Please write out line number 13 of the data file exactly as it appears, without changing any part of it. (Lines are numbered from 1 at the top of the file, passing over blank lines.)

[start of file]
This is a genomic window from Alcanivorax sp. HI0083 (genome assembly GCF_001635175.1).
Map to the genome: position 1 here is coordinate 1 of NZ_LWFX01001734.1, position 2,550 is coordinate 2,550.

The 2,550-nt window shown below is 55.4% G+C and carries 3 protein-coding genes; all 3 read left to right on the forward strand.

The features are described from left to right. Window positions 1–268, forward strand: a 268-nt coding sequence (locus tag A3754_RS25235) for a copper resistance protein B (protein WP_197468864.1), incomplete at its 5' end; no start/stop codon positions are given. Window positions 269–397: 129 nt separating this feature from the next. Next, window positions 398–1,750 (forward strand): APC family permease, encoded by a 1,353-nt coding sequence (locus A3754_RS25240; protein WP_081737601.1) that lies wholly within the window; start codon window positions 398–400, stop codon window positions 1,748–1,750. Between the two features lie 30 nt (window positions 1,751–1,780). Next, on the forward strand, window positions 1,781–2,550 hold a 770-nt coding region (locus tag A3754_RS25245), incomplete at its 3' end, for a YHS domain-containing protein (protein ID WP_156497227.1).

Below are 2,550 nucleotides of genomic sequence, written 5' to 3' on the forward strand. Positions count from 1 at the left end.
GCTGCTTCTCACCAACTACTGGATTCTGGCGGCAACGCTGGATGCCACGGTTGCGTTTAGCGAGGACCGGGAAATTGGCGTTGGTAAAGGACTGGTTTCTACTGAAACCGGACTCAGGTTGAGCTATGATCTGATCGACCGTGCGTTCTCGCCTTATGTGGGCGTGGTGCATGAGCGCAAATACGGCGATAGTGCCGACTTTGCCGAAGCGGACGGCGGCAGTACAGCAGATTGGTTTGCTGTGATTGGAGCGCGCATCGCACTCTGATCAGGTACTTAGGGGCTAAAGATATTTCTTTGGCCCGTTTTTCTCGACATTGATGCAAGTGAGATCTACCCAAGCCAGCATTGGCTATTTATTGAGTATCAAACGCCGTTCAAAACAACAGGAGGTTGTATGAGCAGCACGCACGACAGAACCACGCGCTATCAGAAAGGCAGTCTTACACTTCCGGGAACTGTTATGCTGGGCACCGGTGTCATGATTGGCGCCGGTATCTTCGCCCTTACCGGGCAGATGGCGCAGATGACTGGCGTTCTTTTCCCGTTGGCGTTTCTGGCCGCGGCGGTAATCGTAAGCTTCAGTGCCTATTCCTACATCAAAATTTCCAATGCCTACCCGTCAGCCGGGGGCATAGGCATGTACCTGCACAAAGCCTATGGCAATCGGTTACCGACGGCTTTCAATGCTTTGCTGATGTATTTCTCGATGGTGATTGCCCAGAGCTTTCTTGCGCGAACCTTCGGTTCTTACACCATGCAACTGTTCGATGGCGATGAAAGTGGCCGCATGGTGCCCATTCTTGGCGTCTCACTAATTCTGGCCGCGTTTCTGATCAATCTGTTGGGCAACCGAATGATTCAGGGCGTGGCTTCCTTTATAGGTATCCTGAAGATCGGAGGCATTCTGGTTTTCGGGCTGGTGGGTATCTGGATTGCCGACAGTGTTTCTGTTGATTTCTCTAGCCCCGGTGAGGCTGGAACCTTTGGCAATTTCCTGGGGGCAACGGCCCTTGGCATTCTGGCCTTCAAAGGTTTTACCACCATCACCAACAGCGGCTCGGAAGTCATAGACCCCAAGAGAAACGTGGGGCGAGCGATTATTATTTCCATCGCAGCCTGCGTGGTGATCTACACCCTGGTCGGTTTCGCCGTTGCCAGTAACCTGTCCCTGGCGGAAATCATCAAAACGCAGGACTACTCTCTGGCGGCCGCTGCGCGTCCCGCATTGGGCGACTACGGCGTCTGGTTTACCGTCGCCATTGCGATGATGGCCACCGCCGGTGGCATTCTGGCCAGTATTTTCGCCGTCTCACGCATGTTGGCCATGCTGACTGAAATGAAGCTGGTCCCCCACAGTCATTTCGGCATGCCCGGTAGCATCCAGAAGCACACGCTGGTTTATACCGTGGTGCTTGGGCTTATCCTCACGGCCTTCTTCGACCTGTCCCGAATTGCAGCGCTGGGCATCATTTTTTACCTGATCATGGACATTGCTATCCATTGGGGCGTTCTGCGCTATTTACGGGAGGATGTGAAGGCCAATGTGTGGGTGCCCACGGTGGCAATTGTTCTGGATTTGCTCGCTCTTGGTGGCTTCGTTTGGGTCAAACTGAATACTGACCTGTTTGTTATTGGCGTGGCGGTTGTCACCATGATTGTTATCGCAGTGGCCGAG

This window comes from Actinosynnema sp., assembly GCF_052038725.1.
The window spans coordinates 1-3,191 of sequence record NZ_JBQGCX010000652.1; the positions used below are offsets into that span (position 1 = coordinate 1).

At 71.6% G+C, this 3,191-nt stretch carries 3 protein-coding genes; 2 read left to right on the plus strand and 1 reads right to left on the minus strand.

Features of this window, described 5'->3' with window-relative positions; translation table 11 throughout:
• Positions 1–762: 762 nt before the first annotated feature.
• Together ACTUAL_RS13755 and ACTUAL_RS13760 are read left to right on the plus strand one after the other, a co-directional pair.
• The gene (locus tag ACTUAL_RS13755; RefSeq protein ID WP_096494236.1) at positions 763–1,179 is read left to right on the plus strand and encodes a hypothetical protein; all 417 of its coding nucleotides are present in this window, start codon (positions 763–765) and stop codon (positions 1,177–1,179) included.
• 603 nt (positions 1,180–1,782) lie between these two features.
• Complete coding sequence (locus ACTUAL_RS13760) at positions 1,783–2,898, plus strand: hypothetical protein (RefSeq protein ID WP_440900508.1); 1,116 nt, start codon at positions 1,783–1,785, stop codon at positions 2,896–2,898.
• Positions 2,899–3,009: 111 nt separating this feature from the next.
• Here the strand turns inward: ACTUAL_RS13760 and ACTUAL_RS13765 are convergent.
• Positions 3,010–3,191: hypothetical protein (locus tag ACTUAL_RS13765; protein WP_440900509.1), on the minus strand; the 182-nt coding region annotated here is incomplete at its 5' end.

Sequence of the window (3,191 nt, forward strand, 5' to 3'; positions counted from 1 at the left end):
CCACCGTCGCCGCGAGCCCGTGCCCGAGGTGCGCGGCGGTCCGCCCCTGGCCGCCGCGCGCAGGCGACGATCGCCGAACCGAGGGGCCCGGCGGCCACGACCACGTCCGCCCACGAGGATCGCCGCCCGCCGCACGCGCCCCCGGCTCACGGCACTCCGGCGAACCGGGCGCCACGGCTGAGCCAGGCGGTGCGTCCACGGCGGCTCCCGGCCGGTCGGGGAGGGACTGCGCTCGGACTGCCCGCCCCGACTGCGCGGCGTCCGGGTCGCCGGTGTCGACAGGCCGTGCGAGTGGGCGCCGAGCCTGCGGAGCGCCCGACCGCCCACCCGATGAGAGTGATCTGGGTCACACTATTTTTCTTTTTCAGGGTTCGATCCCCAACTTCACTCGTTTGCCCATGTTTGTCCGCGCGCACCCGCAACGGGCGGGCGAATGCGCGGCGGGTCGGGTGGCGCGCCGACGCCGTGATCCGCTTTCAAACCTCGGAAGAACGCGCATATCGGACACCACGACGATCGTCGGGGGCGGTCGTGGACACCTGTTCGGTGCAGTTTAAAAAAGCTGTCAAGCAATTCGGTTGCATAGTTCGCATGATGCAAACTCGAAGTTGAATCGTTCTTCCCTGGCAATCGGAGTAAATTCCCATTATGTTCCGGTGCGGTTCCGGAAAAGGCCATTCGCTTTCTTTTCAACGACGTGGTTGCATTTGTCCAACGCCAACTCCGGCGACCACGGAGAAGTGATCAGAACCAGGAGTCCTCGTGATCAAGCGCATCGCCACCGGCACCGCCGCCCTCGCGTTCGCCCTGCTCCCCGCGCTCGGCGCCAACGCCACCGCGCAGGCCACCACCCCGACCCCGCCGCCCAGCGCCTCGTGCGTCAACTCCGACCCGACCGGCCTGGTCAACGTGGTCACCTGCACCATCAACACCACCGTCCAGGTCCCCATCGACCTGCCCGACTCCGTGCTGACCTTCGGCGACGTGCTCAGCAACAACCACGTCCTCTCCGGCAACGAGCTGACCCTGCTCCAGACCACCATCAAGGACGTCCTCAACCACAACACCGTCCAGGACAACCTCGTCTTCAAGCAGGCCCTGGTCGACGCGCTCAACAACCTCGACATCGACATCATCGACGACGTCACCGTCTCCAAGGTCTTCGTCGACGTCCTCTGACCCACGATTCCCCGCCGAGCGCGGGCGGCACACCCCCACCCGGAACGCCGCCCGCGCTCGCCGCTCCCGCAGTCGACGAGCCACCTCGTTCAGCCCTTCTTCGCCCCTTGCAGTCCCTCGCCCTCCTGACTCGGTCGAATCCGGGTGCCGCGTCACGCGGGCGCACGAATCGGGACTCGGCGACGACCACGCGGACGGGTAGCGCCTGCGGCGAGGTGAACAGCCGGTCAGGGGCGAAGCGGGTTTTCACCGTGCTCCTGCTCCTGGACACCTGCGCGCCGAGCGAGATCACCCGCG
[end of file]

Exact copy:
• The gene (locus tag ACTUAL_RS13755; RefSeq protein ID WP_096494236.1) at positions 763–1,179 is read left to right on the plus strand and encodes a hypothetical protein; all 417 of its coding nucleotides are present in this window, start codon (positions 763–765) and stop codon (positions 1,177–1,179) included.